Holy god I’ve been ridiculously busy today. Believe me, there’s good reason for why there’s no blogpost today. I’ll have plenty of time either tomorrow or the day after to type up a couple to make up for it. And there’s been a lot of good stuff to write about, so please stay tuned! The top 10 papers in Computer Science by Mendeley readership - Some of this is really surprising (LDA topping the list, for one thing).
So today an interesting headline passed across my feed - yesterday the Washington Post ran an article detailing the efforts made by startups as part of a hackaton to ease the suffering of San Francisco’s homeless. Barry Roeder, a San Francisco management consultant, wants to eliminate the lines by creating a neighborhood-wide network of touch-screen kiosks where people could make and check reservations themselves. The system could also notify people by text message if they received a bed — the Creative Currency survey found that while few residents have smartphones, about 60 percent have access to some kind of cell phone.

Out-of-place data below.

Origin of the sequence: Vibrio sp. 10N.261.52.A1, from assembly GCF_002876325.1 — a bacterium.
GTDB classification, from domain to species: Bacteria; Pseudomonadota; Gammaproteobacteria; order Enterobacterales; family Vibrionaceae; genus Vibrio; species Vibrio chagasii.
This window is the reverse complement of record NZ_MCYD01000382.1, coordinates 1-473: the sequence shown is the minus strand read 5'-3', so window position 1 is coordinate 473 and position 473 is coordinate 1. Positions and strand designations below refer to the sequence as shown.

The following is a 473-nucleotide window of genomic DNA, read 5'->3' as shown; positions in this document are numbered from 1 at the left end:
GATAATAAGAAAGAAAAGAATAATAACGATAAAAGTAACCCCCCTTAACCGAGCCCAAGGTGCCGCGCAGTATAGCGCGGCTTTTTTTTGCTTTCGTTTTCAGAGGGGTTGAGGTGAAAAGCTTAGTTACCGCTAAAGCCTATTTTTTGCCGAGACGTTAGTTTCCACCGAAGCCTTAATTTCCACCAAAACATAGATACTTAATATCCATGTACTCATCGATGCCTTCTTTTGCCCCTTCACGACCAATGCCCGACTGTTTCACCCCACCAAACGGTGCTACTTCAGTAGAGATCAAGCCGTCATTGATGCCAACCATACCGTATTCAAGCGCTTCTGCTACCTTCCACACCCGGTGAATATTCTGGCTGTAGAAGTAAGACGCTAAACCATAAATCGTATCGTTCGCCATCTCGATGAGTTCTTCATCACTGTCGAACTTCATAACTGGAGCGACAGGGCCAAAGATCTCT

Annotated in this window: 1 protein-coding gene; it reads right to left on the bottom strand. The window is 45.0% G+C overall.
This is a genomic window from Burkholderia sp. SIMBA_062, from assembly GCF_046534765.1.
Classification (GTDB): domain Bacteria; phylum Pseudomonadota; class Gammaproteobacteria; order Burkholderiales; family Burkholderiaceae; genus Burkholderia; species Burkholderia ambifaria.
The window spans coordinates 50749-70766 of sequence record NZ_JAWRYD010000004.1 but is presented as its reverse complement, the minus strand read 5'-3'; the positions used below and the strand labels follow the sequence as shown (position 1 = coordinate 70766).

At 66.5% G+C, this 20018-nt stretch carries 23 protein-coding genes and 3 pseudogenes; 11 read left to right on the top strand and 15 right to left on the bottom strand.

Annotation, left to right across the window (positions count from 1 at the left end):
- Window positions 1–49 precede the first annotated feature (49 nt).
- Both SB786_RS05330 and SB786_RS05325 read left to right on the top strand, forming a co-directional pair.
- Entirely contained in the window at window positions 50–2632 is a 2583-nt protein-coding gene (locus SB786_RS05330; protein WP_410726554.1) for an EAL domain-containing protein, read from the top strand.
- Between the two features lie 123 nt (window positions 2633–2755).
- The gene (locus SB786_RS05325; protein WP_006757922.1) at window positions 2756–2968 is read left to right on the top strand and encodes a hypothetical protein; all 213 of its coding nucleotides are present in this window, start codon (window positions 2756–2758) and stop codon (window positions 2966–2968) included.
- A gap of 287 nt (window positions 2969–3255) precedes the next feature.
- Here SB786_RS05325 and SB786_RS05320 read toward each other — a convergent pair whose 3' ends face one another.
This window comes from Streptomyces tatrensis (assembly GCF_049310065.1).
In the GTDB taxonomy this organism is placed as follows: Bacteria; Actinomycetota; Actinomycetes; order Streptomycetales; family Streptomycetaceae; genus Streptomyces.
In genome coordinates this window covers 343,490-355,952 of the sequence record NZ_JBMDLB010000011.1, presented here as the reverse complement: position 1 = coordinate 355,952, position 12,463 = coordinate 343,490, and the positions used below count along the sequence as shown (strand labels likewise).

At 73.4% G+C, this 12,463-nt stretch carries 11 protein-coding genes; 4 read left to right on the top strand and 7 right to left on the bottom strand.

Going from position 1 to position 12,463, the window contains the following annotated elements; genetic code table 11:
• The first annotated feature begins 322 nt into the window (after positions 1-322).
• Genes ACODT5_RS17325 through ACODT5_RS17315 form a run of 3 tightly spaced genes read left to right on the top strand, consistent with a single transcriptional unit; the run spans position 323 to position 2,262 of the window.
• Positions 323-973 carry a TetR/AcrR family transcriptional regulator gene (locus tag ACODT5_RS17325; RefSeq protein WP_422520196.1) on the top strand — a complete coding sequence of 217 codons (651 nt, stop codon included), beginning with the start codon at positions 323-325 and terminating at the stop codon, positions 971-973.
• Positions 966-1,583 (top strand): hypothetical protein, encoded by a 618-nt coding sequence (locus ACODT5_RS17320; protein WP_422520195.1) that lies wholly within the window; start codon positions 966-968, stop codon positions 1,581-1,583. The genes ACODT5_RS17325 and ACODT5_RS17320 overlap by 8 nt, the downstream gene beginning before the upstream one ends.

Hey everyone! Sorry about the placeholder entry earlier today; I got caught up in hanging out with my sister (and making some delicious pork ribs) and totally forgot about the blog entirely. Won’t happen ever again. I think I went a little too far yesterday with regards to length, so I’ll be doing some shorter entries to prevent myself from getting too long-winded. Since it’s so late today, I’ll just post some links and leave the meaty material for tomorrow.